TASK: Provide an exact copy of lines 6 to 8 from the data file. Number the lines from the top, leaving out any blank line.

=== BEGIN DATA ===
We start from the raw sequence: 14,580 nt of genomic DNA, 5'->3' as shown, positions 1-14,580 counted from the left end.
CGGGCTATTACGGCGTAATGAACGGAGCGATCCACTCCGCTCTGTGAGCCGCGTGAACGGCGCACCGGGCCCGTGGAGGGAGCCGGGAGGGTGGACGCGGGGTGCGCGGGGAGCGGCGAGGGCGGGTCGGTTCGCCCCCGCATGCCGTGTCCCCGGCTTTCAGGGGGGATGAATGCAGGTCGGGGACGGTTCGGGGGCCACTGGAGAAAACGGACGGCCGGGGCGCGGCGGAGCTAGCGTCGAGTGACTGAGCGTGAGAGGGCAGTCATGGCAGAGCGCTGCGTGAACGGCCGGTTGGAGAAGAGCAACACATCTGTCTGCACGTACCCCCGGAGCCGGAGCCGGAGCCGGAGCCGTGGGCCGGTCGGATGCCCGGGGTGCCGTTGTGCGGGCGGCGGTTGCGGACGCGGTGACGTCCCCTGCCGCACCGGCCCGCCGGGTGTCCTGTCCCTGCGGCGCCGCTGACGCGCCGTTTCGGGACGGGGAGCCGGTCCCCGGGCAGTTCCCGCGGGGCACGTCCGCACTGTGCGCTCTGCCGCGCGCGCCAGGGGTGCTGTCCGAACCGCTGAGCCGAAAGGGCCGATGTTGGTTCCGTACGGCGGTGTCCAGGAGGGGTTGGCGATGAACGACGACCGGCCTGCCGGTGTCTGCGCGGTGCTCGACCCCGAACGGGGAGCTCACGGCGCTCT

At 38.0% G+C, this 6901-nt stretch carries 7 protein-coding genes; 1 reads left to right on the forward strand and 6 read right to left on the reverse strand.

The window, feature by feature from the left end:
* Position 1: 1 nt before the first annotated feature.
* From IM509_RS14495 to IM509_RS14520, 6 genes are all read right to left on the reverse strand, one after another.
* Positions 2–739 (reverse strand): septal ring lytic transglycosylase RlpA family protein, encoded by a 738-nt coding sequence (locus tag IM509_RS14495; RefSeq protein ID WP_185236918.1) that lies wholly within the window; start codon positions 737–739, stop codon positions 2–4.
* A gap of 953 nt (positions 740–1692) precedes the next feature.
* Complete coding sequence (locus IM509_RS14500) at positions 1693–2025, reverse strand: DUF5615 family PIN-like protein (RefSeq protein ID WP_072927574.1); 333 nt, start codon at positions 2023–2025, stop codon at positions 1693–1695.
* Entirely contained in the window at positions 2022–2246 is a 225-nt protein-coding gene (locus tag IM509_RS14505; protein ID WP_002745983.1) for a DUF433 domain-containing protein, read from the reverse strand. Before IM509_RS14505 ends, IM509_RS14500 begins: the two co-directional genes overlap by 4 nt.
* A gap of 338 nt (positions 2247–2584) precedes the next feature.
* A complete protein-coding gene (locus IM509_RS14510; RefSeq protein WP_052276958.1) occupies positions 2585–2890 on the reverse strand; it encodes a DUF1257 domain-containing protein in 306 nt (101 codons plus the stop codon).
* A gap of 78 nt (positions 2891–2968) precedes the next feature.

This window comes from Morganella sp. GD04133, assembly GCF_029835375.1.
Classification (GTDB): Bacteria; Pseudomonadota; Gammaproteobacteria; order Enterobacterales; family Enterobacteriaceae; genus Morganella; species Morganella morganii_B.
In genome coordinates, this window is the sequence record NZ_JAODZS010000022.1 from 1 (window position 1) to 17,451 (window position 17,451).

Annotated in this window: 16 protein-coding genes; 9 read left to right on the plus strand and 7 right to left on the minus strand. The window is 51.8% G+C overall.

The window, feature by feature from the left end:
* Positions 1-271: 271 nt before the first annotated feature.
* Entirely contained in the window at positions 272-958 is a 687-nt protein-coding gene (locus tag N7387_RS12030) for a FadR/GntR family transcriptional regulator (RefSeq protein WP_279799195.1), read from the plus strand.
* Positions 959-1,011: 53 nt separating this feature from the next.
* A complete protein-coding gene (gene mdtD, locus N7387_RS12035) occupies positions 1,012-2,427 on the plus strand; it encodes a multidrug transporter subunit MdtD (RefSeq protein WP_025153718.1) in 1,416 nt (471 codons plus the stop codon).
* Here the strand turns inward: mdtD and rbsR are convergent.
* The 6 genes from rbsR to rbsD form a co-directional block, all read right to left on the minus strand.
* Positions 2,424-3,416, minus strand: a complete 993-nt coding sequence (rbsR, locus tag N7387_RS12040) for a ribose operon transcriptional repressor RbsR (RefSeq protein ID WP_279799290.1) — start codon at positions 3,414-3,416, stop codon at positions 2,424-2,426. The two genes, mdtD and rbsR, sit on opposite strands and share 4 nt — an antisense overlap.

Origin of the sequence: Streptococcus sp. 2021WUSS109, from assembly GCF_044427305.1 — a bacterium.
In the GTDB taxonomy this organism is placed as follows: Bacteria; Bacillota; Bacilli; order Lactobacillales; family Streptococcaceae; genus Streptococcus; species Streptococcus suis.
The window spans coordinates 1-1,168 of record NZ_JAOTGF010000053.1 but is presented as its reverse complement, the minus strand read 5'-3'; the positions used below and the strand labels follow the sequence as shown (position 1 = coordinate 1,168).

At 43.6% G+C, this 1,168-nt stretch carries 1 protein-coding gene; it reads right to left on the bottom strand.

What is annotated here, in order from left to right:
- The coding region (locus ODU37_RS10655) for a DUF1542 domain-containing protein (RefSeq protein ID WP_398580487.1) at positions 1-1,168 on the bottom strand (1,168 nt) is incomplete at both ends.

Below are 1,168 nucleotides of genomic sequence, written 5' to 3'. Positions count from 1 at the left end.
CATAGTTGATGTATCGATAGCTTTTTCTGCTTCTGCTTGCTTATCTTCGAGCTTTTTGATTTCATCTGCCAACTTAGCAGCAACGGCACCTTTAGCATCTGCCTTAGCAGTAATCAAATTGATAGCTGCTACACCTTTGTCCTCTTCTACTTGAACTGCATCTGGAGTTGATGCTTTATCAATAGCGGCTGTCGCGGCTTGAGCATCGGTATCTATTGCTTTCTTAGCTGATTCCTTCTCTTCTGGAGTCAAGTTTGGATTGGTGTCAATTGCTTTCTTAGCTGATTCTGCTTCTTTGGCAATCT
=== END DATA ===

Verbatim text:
* From IM509_RS14495 to IM509_RS14520, 6 genes are all read right to left on the reverse strand, one after another.
* Positions 2–739 (reverse strand): septal ring lytic transglycosylase RlpA family protein, encoded by a 738-nt coding sequence (locus tag IM509_RS14495; RefSeq protein ID WP_185236918.1) that lies wholly within the window; start codon positions 737–739, stop codon positions 2–4.
* A gap of 953 nt (positions 740–1692) precedes the next feature.